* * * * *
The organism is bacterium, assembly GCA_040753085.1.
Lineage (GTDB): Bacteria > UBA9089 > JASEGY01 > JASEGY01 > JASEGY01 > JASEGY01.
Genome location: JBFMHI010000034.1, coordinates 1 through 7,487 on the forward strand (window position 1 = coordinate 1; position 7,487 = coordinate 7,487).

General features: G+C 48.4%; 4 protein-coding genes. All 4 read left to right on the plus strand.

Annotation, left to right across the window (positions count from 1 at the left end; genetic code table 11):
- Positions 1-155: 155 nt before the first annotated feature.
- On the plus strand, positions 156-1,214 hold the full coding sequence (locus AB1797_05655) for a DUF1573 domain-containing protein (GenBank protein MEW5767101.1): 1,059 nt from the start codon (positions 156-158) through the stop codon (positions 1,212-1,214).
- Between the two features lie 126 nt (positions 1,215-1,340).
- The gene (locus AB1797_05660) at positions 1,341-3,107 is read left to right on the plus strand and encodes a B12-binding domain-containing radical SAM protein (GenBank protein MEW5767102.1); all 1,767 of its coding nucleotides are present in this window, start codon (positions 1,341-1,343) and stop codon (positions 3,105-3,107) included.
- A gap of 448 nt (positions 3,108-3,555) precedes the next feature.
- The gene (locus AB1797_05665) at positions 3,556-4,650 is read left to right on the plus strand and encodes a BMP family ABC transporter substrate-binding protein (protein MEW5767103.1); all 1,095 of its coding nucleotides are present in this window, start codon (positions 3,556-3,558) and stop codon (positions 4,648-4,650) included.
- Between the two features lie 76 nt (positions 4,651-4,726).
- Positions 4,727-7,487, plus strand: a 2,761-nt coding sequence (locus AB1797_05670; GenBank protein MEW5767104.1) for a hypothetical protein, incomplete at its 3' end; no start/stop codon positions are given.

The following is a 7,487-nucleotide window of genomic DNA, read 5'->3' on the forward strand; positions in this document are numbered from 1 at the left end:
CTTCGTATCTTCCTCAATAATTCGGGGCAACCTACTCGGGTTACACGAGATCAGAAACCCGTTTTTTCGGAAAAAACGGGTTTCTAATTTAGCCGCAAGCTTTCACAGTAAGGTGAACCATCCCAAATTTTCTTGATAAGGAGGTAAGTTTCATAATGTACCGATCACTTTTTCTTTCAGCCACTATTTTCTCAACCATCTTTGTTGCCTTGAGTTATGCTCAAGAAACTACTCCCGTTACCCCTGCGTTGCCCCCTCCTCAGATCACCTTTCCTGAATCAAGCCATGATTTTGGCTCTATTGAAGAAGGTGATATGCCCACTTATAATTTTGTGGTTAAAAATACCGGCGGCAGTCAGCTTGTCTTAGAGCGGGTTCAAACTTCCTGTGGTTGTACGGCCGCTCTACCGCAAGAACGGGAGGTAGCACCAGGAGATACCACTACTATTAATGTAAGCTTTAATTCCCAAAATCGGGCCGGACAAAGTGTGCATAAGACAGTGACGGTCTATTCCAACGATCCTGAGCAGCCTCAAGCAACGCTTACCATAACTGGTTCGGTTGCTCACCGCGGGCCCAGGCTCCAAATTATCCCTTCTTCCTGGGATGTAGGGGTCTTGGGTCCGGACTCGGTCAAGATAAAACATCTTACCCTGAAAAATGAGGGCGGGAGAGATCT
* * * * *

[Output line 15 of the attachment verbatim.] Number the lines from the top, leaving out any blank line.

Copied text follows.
CTTCGTATCTTCCTCAATAATTCGGGGCAACCTACTCGGGTTACACGAGATCAGAAACCCGTTTTTTCGGAAAAAACGGGTTTCTAATTTAGCCGCAAGCTTTCACAGTAAGGTGAACCATCCCAAATTTTCTTGATAAGGAGGTAAGTTTCATAATGTACCGATCACTTTTTCTTTCAGCCACTATTTTCTCAACCATCTTTGTTGCCTTGAGTTATGCTCAAGAAACTACTCCCGTTACCCCTGCGTTGCCCCCTCCTCAGATCACCTTTCCTGAATCAAGCCATGATTTTGGCTCTATTGAAGAAGGTGATATGCCCACTTATAATTTTGTGGTTAAAAATACCGGCGGCAGTCAGCTTGTCTTAGAGCGGGTTCAAACTTCCTGTGGTTGTACGGCCGCTCTACCGCAAGAACGGGAGGTAGCACCAGGAGATACCACTACTATTAATGTAAGCTTTAATTCCCAAAATCGGGCCGGACAAAGTGTGCATAAGACAGTGACGGTCTATTCCAACGATCCTGAGCAGCCTCAAGCAACGCTTACCATAACTGGTTCGGTTGCTCACCGCGGGCCCAGGCTCCAAATTATCCCTTCTTCCTGGGATGTAGGGGTCTTGGGTCCGGACTCGGTCAAGATAAAACATCTTACCCTGAAAAATGAGGGCGGGAGAGATCT